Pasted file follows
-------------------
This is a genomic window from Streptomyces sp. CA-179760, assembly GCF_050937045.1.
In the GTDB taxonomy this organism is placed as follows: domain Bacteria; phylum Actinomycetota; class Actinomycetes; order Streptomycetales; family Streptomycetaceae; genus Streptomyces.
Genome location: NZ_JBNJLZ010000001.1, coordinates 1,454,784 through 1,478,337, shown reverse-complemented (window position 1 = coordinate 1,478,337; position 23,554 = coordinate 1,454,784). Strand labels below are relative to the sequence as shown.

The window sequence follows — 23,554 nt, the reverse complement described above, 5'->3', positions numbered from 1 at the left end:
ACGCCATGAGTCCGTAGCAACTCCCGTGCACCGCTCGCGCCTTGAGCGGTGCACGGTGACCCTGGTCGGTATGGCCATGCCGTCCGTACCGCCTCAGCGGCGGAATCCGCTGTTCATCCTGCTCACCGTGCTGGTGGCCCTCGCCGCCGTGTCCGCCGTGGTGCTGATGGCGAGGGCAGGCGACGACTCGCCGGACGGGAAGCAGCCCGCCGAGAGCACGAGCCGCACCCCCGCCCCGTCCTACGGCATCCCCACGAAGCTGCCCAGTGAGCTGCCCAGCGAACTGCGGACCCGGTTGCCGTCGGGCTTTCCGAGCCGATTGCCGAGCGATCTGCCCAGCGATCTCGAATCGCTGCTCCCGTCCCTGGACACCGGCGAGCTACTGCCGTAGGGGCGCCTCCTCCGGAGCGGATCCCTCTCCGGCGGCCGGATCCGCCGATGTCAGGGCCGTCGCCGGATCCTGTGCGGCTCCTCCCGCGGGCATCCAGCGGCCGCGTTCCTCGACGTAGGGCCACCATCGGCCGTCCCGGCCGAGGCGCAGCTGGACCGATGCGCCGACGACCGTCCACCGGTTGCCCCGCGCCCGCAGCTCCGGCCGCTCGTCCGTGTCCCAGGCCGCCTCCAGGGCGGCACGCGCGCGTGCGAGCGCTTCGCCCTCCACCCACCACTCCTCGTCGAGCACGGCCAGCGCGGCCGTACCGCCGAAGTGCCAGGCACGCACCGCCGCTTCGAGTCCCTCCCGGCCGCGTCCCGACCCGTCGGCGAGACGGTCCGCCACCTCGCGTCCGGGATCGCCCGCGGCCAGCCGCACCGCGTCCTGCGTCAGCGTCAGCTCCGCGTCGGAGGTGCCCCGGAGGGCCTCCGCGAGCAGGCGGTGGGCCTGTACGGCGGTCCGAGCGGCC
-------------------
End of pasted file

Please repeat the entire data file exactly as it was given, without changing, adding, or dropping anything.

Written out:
This is a genomic window from Streptomyces sp. CA-179760, assembly GCF_050937045.1.
In the GTDB taxonomy this organism is placed as follows: domain Bacteria; phylum Actinomycetota; class Actinomycetes; order Streptomycetales; family Streptomycetaceae; genus Streptomyces.
Genome location: NZ_JBNJLZ010000001.1, coordinates 1,454,784 through 1,478,337, shown reverse-complemented (window position 1 = coordinate 1,478,337; position 23,554 = coordinate 1,454,784). Strand labels below are relative to the sequence as shown.

The window sequence follows — 23,554 nt, the reverse complement described above, 5'->3', positions numbered from 1 at the left end:
ACGCCATGAGTCCGTAGCAACTCCCGTGCACCGCTCGCGCCTTGAGCGGTGCACGGTGACCCTGGTCGGTATGGCCATGCCGTCCGTACCGCCTCAGCGGCGGAATCCGCTGTTCATCCTGCTCACCGTGCTGGTGGCCCTCGCCGCCGTGTCCGCCGTGGTGCTGATGGCGAGGGCAGGCGACGACTCGCCGGACGGGAAGCAGCCCGCCGAGAGCACGAGCCGCACCCCCGCCCCGTCCTACGGCATCCCCACGAAGCTGCCCAGTGAGCTGCCCAGCGAACTGCGGACCCGGTTGCCGTCGGGCTTTCCGAGCCGATTGCCGAGCGATCTGCCCAGCGATCTCGAATCGCTGCTCCCGTCCCTGGACACCGGCGAGCTACTGCCGTAGGGGCGCCTCCTCCGGAGCGGATCCCTCTCCGGCGGCCGGATCCGCCGATGTCAGGGCCGTCGCCGGATCCTGTGCGGCTCCTCCCGCGGGCATCCAGCGGCCGCGTTCCTCGACGTAGGGCCACCATCGGCCGTCCCGGCCGAGGCGCAGCTGGACCGATGCGCCGACGACCGTCCACCGGTTGCCCCGCGCCCGCAGCTCCGGCCGCTCGTCCGTGTCCCAGGCCGCCTCCAGGGCGGCACGCGCGCGTGCGAGCGCTTCGCCCTCCACCCACCACTCCTCGTCGAGCACGGCCAGCGCGGCCGTACCGCCGAAGTGCCAGGCACGCACCGCCGCTTCGAGTCCCTCCCGGCCGCGTCCCGACCCGTCGGCGAGACGGTCCGCCACCTCGCGTCCGGGATCGCCCGCGGCCAGCCGCACCGCGTCCTGCGTCAGCGTCAGCTCCGCGTCGGAGGTGCCCCGGAGGGCCTCCGCGAGCAGGCGGTGGGCCTGTACGGCGGTCCGAGCGGCC